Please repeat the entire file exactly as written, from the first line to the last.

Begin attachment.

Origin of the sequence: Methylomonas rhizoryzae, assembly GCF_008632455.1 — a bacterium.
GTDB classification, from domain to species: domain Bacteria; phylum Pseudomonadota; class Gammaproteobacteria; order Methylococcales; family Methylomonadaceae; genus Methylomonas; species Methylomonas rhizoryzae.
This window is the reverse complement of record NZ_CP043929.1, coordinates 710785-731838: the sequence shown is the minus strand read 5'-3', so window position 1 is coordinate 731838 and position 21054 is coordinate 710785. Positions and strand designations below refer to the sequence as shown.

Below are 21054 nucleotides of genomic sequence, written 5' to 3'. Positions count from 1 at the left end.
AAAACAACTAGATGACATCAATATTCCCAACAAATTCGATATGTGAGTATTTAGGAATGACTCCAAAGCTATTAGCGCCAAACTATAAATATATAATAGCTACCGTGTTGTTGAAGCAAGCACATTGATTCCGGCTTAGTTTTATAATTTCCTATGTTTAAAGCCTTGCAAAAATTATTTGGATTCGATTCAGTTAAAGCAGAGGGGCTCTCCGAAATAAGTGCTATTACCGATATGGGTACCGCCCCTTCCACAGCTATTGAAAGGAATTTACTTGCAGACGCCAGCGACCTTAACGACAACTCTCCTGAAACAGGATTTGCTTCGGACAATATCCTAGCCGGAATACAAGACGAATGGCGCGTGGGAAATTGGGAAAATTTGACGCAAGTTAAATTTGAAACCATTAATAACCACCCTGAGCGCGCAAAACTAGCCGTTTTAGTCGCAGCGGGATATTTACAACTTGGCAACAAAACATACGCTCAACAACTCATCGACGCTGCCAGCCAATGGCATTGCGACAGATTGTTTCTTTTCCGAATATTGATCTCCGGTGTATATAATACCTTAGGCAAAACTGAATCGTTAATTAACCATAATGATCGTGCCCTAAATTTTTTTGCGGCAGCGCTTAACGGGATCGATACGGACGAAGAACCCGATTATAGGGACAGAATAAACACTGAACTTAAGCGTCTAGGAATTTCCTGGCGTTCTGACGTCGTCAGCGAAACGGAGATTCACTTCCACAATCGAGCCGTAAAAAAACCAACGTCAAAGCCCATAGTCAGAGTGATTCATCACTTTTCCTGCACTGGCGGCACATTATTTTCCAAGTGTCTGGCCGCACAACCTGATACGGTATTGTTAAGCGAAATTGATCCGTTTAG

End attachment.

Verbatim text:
Origin of the sequence: Methylomonas rhizoryzae, assembly GCF_008632455.1 — a bacterium.
GTDB classification, from domain to species: domain Bacteria; phylum Pseudomonadota; class Gammaproteobacteria; order Methylococcales; family Methylomonadaceae; genus Methylomonas; species Methylomonas rhizoryzae.
This window is the reverse complement of record NZ_CP043929.1, coordinates 710785-731838: the sequence shown is the minus strand read 5'-3', so window position 1 is coordinate 731838 and position 21054 is coordinate 710785. Positions and strand designations below refer to the sequence as shown.

Below are 21054 nucleotides of genomic sequence, written 5' to 3'. Positions count from 1 at the left end.
AAAACAACTAGATGACATCAATATTCCCAACAAATTCGATATGTGAGTATTTAGGAATGACTCCAAAGCTATTAGCGCCAAACTATAAATATATAATAGCTACCGTGTTGTTGAAGCAAGCACATTGATTCCGGCTTAGTTTTATAATTTCCTATGTTTAAAGCCTTGCAAAAATTATTTGGATTCGATTCAGTTAAAGCAGAGGGGCTCTCCGAAATAAGTGCTATTACCGATATGGGTACCGCCCCTTCCACAGCTATTGAAAGGAATTTACTTGCAGACGCCAGCGACCTTAACGACAACTCTCCTGAAACAGGATTTGCTTCGGACAATATCCTAGCCGGAATACAAGACGAATGGCGCGTGGGAAATTGGGAAAATTTGACGCAAGTTAAATTTGAAACCATTAATAACCACCCTGAGCGCGCAAAACTAGCCGTTTTAGTCGCAGCGGGATATTTACAACTTGGCAACAAAACATACGCTCAACAACTCATCGACGCTGCCAGCCAATGGCATTGCGACAGATTGTTTCTTTTCCGAATATTGATCTCCGGTGTATATAATACCTTAGGCAAAACTGAATCGTTAATTAACCATAATGATCGTGCCCTAAATTTTTTTGCGGCAGCGCTTAACGGGATCGATACGGACGAAGAACCCGATTATAGGGACAGAATAAACACTGAACTTAAGCGTCTAGGAATTTCCTGGCGTTCTGACGTCGTCAGCGAAACGGAGATTCACTTCCACAATCGAGCCGTAAAAAAACCAACGTCAAAGCCCATAGTCAGAGTGATTCATCACTTTTCCTGCACTGGCGGCACATTATTTTCCAAGTGTCTGGCCGCACAACCTGATACGGTATTGTTAAGCGAAATTGATCCGTTTAG